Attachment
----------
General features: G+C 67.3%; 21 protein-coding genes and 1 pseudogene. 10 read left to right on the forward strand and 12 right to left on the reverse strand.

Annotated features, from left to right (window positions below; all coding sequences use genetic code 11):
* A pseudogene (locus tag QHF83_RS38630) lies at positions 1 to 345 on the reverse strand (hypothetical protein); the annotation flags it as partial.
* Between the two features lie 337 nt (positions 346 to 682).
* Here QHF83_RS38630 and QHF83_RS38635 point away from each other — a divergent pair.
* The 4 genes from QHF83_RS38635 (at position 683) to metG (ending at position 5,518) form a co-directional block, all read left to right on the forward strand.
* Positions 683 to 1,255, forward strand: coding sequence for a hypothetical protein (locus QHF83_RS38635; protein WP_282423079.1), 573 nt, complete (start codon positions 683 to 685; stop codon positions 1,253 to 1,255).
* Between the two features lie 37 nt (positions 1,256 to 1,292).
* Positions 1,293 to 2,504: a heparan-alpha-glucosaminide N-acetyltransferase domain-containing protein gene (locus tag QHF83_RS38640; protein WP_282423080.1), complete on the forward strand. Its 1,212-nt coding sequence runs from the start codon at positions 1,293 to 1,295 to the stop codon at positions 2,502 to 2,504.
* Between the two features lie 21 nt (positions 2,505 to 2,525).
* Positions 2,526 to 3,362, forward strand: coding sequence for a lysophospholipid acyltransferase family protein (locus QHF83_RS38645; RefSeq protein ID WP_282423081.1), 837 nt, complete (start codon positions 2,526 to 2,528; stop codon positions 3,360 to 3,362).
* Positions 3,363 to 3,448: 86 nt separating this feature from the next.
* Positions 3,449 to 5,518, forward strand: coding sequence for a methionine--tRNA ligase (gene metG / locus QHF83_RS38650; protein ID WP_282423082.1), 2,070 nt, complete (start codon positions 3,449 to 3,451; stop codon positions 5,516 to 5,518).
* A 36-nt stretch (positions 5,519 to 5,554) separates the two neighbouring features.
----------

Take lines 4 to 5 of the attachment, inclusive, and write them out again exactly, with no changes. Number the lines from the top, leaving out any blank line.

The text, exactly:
* Between the two features lie 337 nt (positions 346 to 682).
* Here QHF83_RS38630 and QHF83_RS38635 point away from each other — a divergent pair.